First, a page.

Home / A&E / Visual Arts / When Villa Terrace Was Home, Sweet Home

When Villa Terrace Was Home, Sweet Home

Sep. 11, 2012
Google plus Linkedin Pinterest

Many Milwaukeeans know the Villa Terrace as an East Side decorative arts museum, but to the Smith family who occupied the grand villa, it was Sopra Mare, their home “above the sea.” OK, so it was above Lake Michigan.

There’s a small south-facing room on the main floor of the villa known as the Smith Gallery. On a sunny day it’s washed with golden light rippling over golden drapes sporting golden tassels. The walls are hung with text panels detailing Lloyd Raymond Smith’s lucrative career as a Milwaukee industrialist. His portrait and that of his wife (the mother to six kids) hang above the fireplace mantel. They look ever so young and attractive.

A DVD unreels on a television set. The room has but one chair. Take time to watch a series of home movies of the Smiths in their home, this home, where now you sit. Winter, spring, summer and fall, the home-movie home is lively with folks under the arches, on the curved stone stairs, and outside on the terrace riding tricycles in the summer and skating on its iced-over surface in the winter. Here comes Mr. Smith wrapped in a fur coat; another skater staggers toward the camera while holding onto a chair.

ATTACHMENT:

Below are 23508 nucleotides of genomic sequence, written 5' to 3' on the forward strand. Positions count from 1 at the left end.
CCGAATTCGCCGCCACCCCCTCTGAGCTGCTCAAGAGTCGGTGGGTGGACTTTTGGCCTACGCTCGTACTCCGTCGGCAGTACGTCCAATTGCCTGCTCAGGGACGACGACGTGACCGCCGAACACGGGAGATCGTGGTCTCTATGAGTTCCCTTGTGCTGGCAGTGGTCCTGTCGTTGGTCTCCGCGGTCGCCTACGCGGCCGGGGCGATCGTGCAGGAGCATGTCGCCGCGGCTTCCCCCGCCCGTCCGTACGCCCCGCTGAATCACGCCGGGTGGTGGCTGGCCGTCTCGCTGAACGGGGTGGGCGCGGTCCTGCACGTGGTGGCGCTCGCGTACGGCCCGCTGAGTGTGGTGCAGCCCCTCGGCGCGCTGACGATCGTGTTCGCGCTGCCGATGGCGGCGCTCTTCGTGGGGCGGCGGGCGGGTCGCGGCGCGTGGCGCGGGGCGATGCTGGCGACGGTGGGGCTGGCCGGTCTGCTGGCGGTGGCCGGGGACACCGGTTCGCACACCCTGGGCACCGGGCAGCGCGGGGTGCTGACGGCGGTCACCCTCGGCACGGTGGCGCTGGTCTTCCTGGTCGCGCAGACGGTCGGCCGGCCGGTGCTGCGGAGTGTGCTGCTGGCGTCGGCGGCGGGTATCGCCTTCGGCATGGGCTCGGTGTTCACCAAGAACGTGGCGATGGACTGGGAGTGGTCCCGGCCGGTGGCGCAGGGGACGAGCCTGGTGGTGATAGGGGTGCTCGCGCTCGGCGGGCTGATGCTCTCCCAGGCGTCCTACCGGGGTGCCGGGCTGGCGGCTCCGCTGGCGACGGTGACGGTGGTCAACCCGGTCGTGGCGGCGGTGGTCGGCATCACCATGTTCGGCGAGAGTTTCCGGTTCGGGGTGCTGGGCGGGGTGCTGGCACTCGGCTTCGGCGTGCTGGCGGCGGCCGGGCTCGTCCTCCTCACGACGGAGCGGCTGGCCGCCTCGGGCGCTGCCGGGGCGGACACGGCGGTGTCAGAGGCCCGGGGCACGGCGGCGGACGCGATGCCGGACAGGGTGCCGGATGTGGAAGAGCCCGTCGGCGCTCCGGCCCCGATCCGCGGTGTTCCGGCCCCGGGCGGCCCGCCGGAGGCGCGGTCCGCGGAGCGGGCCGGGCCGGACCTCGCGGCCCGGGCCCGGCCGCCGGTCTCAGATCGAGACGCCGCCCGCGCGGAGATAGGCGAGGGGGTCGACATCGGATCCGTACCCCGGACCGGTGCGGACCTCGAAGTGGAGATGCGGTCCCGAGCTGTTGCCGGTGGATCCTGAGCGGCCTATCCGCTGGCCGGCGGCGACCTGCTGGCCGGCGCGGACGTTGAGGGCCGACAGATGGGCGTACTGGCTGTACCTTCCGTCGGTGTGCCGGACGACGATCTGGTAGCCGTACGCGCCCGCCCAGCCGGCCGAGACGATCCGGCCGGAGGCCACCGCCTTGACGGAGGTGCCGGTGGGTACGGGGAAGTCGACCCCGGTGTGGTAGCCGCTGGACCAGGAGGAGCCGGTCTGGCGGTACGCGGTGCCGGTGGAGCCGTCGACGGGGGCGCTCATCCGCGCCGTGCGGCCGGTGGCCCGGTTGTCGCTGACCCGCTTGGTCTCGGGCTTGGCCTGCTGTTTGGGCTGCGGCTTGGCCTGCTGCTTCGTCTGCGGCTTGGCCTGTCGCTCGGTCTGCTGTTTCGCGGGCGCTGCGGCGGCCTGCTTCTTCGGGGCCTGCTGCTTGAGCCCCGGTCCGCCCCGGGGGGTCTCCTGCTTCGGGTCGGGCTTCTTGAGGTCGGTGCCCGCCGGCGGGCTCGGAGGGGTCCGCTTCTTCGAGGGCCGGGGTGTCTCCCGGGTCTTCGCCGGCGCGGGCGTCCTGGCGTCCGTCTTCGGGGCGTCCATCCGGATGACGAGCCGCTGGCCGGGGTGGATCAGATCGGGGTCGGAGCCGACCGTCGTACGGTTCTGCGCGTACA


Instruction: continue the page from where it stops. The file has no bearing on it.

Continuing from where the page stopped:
Images from 1927-1937 (and beyond) are set to the tunes of the times. For the girls: summery smocked dresses, white knee socks, patent-leather slippers. A boy sporting knickers speeds by in a wagon. A girl with a ribboned bob kicks a football. A woman dripping fox fur adjusts her cloche and smiles for the camera. There’s dad in his white straw hat with the black band, feeding ducks, geese and chicks with his lively brood, while a uniformed nurse stands by. The oldest boy, Robert Lewis Smith, dies at age 9, one year after the family moves to the Villa. And then there were five. In these images, Robert lives.

I’ve visited the Villa often, particularly in summer, but it seemed to cry out for a genuine family to fill the elegant spaces. In this room, in the year 2012 and beyond, the Smith family does just that, over and over, and over again. Life continues as if forever.  


Are you upset by the way the NFL and the team owners have treated Colin Kaepernick?

Getting poll results. Please wait...